I work for an airline (not that airline). The FAA and the unions have extremely strict and elaborate rules about how long the flight crew can work, how long they can be made to sit around waiting to work, how much rest they must be given away from base, how much they get paid when working a flight vs. deadheading, etc., etc.

It doesn’t necessarily excuse bumping a paying passenger, but it does tend to explain it. It is very far from being as simple as “why don’t they just schedule it in advance” - leadership requirements, language requirements, swaps, trades, out of base pickups, seniority, priority, ground training, passport/visas, and all the other things that keep me employed.


It seems like one of the issues with the infamous flight was that there were actually two airlines involved. The crewmembers were from Republic, a regional airline that operates flights on behalf of United (and Delta and American). It sounds like they didn’t communicate their staff needs to United, and the Republic employees ended up blindsiding the United gate staff at the last minute. This left them scrambling to to find four seats, and unfortunately their haste made a lot of waste. The new one hour policy means that if this happens again, the United gate staff can say “sorry, you’re SOL because of the one hour rule” rather than feel pressured to make bad decisions in a panic.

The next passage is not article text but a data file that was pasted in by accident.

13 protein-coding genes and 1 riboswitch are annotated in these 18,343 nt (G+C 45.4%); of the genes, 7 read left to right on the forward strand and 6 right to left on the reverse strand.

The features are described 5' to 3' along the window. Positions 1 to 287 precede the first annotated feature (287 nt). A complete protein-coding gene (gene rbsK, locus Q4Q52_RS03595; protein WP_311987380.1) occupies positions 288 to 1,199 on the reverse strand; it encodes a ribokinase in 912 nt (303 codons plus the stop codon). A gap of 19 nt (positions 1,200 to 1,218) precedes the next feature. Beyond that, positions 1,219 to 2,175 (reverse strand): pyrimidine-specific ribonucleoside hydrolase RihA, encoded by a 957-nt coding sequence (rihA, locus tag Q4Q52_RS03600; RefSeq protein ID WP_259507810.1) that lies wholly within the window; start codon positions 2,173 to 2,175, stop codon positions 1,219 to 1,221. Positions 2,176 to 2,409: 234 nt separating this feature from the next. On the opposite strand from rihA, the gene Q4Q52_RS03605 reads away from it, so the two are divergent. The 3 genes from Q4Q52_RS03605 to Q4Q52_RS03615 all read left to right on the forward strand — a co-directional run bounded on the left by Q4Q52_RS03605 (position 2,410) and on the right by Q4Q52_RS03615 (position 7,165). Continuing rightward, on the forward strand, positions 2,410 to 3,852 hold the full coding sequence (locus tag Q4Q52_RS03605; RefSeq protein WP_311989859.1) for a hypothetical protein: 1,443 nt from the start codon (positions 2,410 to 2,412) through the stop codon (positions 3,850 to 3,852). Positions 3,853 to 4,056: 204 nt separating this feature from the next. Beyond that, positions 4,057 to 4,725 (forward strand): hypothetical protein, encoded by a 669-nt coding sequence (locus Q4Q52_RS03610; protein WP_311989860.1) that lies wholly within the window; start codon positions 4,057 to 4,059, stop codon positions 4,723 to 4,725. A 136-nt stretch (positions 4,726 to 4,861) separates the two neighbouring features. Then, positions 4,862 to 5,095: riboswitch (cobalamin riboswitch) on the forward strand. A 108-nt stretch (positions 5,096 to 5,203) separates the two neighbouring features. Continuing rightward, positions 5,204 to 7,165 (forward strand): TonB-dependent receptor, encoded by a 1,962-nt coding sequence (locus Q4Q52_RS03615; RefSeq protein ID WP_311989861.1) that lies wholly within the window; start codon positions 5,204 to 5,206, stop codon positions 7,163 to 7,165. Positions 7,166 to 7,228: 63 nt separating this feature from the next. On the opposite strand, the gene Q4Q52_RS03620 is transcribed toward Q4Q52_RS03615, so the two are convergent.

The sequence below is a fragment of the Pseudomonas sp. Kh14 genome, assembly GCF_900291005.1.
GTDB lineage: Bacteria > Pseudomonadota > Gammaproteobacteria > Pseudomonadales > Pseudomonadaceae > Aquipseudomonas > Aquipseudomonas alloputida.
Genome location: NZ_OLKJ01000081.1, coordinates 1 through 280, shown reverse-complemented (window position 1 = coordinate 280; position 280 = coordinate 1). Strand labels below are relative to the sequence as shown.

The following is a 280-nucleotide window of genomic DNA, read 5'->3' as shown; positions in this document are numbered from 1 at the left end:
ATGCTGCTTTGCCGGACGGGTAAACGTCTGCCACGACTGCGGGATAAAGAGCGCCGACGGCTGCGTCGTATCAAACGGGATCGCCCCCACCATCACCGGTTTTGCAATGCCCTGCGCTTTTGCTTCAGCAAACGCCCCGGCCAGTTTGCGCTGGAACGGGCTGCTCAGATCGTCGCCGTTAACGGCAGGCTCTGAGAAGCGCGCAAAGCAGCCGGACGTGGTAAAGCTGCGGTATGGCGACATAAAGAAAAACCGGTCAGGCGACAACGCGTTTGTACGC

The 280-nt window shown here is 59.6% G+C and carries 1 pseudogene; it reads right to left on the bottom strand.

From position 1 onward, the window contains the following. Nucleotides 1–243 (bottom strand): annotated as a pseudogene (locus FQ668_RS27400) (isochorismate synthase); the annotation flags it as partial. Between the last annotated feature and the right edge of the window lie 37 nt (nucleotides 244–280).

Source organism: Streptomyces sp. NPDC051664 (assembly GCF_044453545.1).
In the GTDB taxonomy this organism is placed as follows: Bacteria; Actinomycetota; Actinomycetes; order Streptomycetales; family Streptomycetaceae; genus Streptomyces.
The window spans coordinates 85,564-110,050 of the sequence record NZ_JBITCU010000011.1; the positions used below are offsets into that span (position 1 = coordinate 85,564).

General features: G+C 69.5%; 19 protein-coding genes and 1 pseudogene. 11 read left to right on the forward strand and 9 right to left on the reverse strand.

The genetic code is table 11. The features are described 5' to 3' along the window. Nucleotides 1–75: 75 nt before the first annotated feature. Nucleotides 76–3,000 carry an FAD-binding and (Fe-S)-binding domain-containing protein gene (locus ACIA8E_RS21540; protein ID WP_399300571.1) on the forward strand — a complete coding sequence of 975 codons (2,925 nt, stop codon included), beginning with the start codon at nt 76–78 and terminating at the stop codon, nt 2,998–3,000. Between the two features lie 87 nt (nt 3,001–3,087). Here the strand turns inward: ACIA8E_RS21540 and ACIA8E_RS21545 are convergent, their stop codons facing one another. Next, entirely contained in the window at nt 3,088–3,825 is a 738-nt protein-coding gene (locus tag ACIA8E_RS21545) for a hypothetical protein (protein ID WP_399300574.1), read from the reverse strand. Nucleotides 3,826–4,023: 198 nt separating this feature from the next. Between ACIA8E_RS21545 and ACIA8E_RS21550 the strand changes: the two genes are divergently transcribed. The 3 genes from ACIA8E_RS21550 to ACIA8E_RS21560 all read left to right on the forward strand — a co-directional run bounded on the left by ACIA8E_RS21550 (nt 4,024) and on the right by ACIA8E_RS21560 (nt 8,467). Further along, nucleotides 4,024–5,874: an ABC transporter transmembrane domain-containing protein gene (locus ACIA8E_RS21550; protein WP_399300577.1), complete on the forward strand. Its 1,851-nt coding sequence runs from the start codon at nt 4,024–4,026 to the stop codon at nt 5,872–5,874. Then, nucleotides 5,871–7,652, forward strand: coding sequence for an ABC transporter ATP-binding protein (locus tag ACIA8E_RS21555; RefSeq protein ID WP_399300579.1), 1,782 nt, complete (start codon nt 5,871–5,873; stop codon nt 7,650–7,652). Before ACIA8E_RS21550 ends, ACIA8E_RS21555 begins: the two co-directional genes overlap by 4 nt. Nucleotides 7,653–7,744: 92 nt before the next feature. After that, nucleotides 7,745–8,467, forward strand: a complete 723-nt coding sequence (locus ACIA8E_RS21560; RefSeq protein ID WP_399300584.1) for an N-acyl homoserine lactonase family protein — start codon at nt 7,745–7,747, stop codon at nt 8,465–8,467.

And here is a list of US airlines that have filed for bankruptcy (chapter 7 & 11).

Here is a long list of US airlines that are defunct.

Make of it what you will.

USskylink.com is quoting a rate of $3062, to fly four people from O’Hare to Louisville KY at 2:00 this afternoon in a piston-powered charter aircraft. That would be cheaper than paying four passengers $800 each , not even counting the accommodations.

What would be he down side of this option, compared to the downside of having armed thugs haul screaming bleeding passengers off flights in front of YouTube cameras?